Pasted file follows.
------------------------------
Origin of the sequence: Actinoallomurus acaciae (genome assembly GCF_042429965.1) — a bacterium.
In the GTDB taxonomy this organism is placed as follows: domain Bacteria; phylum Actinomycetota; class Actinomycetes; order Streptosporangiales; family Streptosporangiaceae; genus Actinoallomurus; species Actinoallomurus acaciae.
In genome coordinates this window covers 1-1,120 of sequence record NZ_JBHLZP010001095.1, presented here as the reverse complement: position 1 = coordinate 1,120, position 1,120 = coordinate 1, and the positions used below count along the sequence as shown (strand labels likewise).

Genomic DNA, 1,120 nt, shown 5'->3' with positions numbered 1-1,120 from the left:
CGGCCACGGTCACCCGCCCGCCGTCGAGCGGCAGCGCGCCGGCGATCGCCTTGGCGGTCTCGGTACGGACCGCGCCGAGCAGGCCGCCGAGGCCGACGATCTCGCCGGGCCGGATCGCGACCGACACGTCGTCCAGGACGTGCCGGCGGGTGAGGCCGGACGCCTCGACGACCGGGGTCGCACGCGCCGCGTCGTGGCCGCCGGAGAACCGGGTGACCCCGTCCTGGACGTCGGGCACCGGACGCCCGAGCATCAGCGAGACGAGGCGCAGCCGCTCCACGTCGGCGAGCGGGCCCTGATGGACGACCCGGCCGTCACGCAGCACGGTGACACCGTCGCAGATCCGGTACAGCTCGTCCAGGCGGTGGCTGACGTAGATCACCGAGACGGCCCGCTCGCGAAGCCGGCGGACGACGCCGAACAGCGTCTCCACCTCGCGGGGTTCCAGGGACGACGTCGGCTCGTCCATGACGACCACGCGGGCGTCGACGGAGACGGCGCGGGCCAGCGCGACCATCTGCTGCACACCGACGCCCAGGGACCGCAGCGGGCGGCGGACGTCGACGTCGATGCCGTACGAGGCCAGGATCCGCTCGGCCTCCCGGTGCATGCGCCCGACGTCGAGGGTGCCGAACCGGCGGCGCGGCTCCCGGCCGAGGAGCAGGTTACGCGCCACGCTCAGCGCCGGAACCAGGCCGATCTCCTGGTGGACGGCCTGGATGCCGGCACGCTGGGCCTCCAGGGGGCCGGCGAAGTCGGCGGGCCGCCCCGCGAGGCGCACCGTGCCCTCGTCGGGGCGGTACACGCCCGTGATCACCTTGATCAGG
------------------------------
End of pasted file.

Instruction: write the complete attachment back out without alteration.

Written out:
Origin of the sequence: Actinoallomurus acaciae (genome assembly GCF_042429965.1) — a bacterium.
In the GTDB taxonomy this organism is placed as follows: domain Bacteria; phylum Actinomycetota; class Actinomycetes; order Streptosporangiales; family Streptosporangiaceae; genus Actinoallomurus; species Actinoallomurus acaciae.
In genome coordinates this window covers 1-1,120 of sequence record NZ_JBHLZP010001095.1, presented here as the reverse complement: position 1 = coordinate 1,120, position 1,120 = coordinate 1, and the positions used below count along the sequence as shown (strand labels likewise).

Genomic DNA, 1,120 nt, shown 5'->3' with positions numbered 1-1,120 from the left:
CGGCCACGGTCACCCGCCCGCCGTCGAGCGGCAGCGCGCCGGCGATCGCCTTGGCGGTCTCGGTACGGACCGCGCCGAGCAGGCCGCCGAGGCCGACGATCTCGCCGGGCCGGATCGCGACCGACACGTCGTCCAGGACGTGCCGGCGGGTGAGGCCGGACGCCTCGACGACCGGGGTCGCACGCGCCGCGTCGTGGCCGCCGGAGAACCGGGTGACCCCGTCCTGGACGTCGGGCACCGGACGCCCGAGCATCAGCGAGACGAGGCGCAGCCGCTCCACGTCGGCGAGCGGGCCCTGATGGACGACCCGGCCGTCACGCAGCACGGTGACACCGTCGCAGATCCGGTACAGCTCGTCCAGGCGGTGGCTGACGTAGATCACCGAGACGGCCCGCTCGCGAAGCCGGCGGACGACGCCGAACAGCGTCTCCACCTCGCGGGGTTCCAGGGACGACGTCGGCTCGTCCATGACGACCACGCGGGCGTCGACGGAGACGGCGCGGGCCAGCGCGACCATCTGCTGCACACCGACGCCCAGGGACCGCAGCGGGCGGCGGACGTCGACGTCGATGCCGTACGAGGCCAGGATCCGCTCGGCCTCCCGGTGCATGCGCCCGACGTCGAGGGTGCCGAACCGGCGGCGCGGCTCCCGGCCGAGGAGCAGGTTACGCGCCACGCTCAGCGCCGGAACCAGGCCGATCTCCTGGTGGACGGCCTGGATGCCGGCACGCTGGGCCTCCAGGGGGCCGGCGAAGTCGGCGGGCCGCCCCGCGAGGCGCACCGTGCCCTCGTCGGGGCGGTACACGCCCGTGATCACCTTGATCAGG